The WSJ's Law Blog reports on the law firm that rescinded its offer to the co-founder of AutoAdmit:
The Law Blog has learned that law firm Edwards Angell Palmer & Dodge rescinded its job offer to Anthony Ciolli, the 3L at Penn Law who resigned as "Chief Education Director" of AutoAdmit last month. He resigned in the wake of a WaPo exposÃ© on how the site in part served as a platform for attacks and defamatory remarks about female law students, among others....
Charles DeWitt..., managing partner at Edwards Angell's Boston office, where Ciolli was slated to be a litigation associate, told the Law Blog: "He worked for us last summer. He's not going to work for us in the fall."
Ciolli took time from working on final exams to talk to the Law Blog. "Three years of legal education has been wasted because of an unmoderated message board," he said, adding, "The timing is absolutely horrible." The 23-year-old, who contributes to First Movers, a blog written by law students and graduates, added that "I don't know what I'm going to do next."
The Law Blog reviewed correspondence between Ciolli and the firm, and here's how it went down:
On April 11, just over a month after the WaPo story ran, DeWitt sent a letter to Ciolli stating that the firm had recently learned of the controversy involving AutoAdmit, in particular its "off-topic" message board, and that "the information we now have raises serious concerns about your joining our firm."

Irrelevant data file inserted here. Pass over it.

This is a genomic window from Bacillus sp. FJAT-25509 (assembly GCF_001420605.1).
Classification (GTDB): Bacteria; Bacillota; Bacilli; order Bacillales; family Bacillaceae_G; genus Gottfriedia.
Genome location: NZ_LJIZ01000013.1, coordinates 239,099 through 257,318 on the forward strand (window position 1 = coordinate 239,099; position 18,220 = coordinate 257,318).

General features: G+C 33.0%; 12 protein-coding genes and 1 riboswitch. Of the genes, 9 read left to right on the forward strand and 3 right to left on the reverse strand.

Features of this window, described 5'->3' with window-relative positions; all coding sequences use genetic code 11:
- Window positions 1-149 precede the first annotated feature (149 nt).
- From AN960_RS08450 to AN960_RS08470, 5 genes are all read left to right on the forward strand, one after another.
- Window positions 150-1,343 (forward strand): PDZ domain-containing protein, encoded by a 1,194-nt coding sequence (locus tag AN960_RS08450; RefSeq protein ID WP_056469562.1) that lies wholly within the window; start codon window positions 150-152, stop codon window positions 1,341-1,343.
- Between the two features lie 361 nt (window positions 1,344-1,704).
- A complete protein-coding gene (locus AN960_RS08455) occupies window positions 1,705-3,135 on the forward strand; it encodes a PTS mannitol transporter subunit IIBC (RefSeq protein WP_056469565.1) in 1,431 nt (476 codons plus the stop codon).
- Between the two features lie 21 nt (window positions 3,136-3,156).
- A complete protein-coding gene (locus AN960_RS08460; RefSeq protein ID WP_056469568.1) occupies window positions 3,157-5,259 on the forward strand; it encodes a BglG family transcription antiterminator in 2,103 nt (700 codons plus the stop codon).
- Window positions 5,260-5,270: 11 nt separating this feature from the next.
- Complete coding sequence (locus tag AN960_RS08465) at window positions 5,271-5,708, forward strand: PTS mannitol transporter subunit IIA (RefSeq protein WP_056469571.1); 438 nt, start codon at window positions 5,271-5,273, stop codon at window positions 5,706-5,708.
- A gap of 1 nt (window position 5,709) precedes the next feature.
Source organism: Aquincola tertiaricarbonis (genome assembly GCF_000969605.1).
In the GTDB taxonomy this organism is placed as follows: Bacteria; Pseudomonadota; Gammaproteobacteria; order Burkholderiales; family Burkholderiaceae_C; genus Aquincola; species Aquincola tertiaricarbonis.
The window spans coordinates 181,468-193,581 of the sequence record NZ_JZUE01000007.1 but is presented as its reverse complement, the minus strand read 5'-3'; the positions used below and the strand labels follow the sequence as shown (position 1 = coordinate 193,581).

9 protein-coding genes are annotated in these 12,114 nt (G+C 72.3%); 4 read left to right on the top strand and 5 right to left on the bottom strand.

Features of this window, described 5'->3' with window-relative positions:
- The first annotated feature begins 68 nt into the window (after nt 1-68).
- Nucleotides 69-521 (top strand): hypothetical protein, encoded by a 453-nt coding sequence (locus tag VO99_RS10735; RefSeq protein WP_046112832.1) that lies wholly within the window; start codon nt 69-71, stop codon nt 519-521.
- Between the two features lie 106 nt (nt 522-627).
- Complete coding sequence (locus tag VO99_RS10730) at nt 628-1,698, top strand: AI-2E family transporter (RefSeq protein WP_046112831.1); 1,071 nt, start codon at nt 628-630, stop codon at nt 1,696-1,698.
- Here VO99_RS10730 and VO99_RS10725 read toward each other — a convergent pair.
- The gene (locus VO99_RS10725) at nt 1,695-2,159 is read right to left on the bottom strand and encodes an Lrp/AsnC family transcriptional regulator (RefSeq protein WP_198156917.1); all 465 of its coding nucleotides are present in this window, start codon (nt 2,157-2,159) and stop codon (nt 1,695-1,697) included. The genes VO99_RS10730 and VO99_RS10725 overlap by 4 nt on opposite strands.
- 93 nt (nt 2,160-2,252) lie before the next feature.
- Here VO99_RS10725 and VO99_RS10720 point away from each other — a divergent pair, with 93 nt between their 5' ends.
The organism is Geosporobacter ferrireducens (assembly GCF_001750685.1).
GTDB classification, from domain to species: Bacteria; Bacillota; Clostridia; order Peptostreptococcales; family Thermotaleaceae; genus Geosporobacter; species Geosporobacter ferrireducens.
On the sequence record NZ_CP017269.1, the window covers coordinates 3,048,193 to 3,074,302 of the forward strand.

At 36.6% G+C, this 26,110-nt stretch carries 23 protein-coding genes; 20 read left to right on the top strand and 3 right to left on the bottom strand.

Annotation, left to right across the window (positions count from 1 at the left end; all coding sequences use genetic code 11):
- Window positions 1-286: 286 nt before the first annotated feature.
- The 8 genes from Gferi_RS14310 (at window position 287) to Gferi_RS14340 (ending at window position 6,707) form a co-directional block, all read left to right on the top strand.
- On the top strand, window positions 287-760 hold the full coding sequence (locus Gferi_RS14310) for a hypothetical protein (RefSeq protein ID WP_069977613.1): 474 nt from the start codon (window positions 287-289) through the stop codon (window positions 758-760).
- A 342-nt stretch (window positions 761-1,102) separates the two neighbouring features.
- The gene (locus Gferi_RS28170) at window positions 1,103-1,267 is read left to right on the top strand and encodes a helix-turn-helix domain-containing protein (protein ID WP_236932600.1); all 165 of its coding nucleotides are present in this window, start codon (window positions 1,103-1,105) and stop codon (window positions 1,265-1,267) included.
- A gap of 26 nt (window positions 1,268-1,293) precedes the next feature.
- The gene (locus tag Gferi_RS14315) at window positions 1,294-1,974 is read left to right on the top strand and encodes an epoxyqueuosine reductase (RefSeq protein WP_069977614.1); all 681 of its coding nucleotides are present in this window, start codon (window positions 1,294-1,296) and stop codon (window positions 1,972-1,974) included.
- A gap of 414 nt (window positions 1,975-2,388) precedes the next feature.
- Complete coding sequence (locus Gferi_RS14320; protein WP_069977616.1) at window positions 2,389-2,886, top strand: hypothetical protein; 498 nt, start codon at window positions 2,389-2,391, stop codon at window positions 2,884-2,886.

DeWitt wrote that the content of the messages on the board are "antithetical" to the values of the firm and the "principles of collegiality and respect that members of the legal profession should observe in their dealings with other lawyers." DeWitt pointed out that in an online letter to another blogger, Ciolli and his partner Jarret Cohen identified themselves as AutoAdmit's administrators and defended its "free, uninhibited exchange of ideas."
DeWitt continued: "We expect any lawyer affiliated with our firm, when presented with the kind of language exhibited on the message board, to reject it and to disavow any affiliation with it. You, instead, facilitated the expression and publication of such language. . . . " He wrote, his resignation from the site was "too late to ameliorate our concerns."
Read more here.
This story is a cautionary tale. Many students discover the hard way that the working world won't tolerate all kinds of things that are routinely tolerated in academia and encouraged on the Internet.